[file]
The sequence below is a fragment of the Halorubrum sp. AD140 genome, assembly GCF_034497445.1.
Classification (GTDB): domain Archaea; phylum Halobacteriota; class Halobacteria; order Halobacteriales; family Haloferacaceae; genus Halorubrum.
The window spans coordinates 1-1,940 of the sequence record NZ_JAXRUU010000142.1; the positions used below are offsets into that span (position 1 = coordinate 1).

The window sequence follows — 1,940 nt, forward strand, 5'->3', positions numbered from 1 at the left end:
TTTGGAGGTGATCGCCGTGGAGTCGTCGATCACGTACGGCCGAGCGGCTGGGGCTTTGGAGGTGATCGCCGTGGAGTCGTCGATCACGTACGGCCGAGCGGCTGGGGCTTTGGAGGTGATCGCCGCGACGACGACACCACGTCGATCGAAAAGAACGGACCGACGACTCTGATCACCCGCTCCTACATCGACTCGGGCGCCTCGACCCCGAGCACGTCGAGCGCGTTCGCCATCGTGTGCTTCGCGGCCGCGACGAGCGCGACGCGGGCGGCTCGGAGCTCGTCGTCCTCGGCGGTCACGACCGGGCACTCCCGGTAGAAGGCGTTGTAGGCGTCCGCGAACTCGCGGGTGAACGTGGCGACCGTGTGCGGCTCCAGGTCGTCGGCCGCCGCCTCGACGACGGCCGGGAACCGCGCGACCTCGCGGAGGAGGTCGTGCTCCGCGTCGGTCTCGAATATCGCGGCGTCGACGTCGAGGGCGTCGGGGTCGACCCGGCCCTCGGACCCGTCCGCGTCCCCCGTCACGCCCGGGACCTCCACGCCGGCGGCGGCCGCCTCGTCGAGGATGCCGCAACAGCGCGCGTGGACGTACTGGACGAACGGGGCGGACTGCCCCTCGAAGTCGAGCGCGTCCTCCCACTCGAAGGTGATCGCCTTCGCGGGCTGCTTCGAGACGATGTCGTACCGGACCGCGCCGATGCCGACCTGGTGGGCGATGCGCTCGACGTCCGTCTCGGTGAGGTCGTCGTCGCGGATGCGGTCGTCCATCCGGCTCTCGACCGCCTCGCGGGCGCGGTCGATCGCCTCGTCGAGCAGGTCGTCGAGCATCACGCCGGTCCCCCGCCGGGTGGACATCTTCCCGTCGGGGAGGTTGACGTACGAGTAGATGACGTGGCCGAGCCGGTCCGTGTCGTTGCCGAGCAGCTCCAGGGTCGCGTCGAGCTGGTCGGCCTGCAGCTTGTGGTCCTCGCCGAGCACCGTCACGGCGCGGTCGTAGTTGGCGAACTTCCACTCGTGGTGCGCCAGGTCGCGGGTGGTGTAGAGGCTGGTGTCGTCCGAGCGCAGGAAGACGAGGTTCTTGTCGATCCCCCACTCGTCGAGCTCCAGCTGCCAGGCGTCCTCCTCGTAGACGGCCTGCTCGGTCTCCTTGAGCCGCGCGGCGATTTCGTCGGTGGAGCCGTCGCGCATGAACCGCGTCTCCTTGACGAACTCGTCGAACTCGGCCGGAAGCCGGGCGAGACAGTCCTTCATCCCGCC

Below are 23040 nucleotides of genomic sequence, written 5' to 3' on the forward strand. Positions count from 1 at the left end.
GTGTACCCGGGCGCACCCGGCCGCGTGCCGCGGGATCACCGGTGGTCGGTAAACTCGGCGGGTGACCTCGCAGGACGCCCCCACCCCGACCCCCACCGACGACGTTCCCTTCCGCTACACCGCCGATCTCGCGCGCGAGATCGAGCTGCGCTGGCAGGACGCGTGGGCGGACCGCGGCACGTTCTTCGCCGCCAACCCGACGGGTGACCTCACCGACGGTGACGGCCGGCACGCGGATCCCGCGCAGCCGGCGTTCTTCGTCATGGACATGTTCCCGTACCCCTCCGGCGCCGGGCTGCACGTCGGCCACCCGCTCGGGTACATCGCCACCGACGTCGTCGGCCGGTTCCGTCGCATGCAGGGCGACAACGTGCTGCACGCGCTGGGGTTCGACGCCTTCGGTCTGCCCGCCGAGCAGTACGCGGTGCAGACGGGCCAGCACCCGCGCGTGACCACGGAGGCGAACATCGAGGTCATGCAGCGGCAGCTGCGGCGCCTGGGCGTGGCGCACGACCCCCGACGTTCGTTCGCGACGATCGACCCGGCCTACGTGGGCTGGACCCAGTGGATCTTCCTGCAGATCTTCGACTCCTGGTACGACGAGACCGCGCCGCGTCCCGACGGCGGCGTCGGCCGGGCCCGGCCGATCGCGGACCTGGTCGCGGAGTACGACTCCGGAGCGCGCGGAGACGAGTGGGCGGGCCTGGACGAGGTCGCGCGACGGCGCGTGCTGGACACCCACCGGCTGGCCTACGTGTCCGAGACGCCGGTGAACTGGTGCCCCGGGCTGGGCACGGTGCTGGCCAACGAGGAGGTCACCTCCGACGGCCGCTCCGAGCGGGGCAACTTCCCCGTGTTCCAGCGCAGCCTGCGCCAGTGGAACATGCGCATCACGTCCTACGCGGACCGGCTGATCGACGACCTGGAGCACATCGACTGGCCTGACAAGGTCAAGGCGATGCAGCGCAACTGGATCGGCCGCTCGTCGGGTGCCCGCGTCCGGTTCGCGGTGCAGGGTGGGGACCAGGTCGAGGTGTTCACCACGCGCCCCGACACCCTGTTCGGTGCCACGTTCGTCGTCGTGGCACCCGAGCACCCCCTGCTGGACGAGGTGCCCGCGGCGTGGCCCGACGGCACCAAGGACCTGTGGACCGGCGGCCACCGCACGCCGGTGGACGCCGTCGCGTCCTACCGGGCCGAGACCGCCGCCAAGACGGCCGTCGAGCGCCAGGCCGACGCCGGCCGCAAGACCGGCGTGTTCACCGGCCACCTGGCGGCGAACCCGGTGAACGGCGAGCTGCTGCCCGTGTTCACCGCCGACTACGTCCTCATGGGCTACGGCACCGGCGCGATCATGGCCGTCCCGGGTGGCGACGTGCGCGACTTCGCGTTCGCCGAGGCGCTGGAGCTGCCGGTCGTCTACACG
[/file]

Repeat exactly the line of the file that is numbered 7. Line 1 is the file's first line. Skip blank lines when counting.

GTGTACCCGGGCGCACCCGGCCGCGTGCCGCGGGATCACCGGTGGTCGGTAAACTCGGCGGGTGACCTCGCAGGACGCCCCCACCCCGACCCCCACCGACGACGTTCCCTTCCGCTACACCGCCGATCTCGCGCGCGAGATCGAGCTGCGCTGGCAGGACGCGTGGGCGGACCGCGGCACGTTCTTCGCCGCCAACCCGACGGGTGACCTCACCGACGGTGACGGCCGGCACGCGGATCCCGCGCAGCCGGCGTTCTTCGTCATGGACATGTTCCCGTACCCCTCCGGCGCCGGGCTGCACGTCGGCCACCCGCTCGGGTACATCGCCACCGACGTCGTCGGCCGGTTCCGTCGCATGCAGGGCGACAACGTGCTGCACGCGCTGGGGTTCGACGCCTTCGGTCTGCCCGCCGAGCAGTACGCGGTGCAGACGGGCCAGCACCCGCGCGTGACCACGGAGGCGAACATCGAGGTCATGCAGCGGCAGCTGCGGCGCCTGGGCGTGGCGCACGACCCCCGACGTTCGTTCGCGACGATCGACCCGGCCTACGTGGGCTGGACCCAGTGGATCTTCCTGCAGATCTTCGACTCCTGGTACGACGAGACCGCGCCGCGTCCCGACGGCGGCGTCGGCCGGGCCCGGCCGATCGCGGACCTGGTCGCGGAGTACGACTCCGGAGCGCGCGGAGACGAGTGGGCGGGCCTGGACGAGGTCGCGCGACGGCGCGTGCTGGACACCCACCGGCTGGCCTACGTGTCCGAGACGCCGGTGAACTGGTGCCCCGGGCTGGGCACGGTGCTGGCCAACGAGGAGGTCACCTCCGACGGCCGCTCCGAGCGGGGCAACTTCCCCGTGTTCCAGCGCAGCCTGCGCCAGTGGAACATGCGCATCACGTCCTACGCGGACCGGCTGATCGACGACCTGGAGCACATCGACTGGCCTGACAAGGTCAAGGCGATGCAGCGCAACTGGATCGGCCGCTCGTCGGGTGCCCGCGTCCGGTTCGCGGTGCAGGGTGGGGACCAGGTCGAGGTGTTCACCACGCGCCCCGACACCCTGTTCGGTGCCACGTTCGTCGTCGTGGCACCCGAGCACCCCCTGCTGGACGAGGTGCCCGCGGCGTGGCCCGACGGCACCAAGGACCTGTGGACCGGCGGCCACCGCACGCCGGTGGACGCCGTCGCGTCCTACCGGGCCGAGACCGCCGCCAAGACGGCCGTCGAGCGCCAGGCCGACGCCGGCCGCAAGACCGGCGTGTTCACCGGCCACCTGGCGGCGAACCCGGTGAACGGCGAGCTGCTGCCCGTGTTCACCGCCGACTACGTCCTCATGGGCTACGGCACCGGCGCGATCATGGCCGTCCCGGGTGGCGACGTGCGCGACTTCGCGTTCGCCGAGGCGCTGGAGCTGCCGGTCGTCTACACG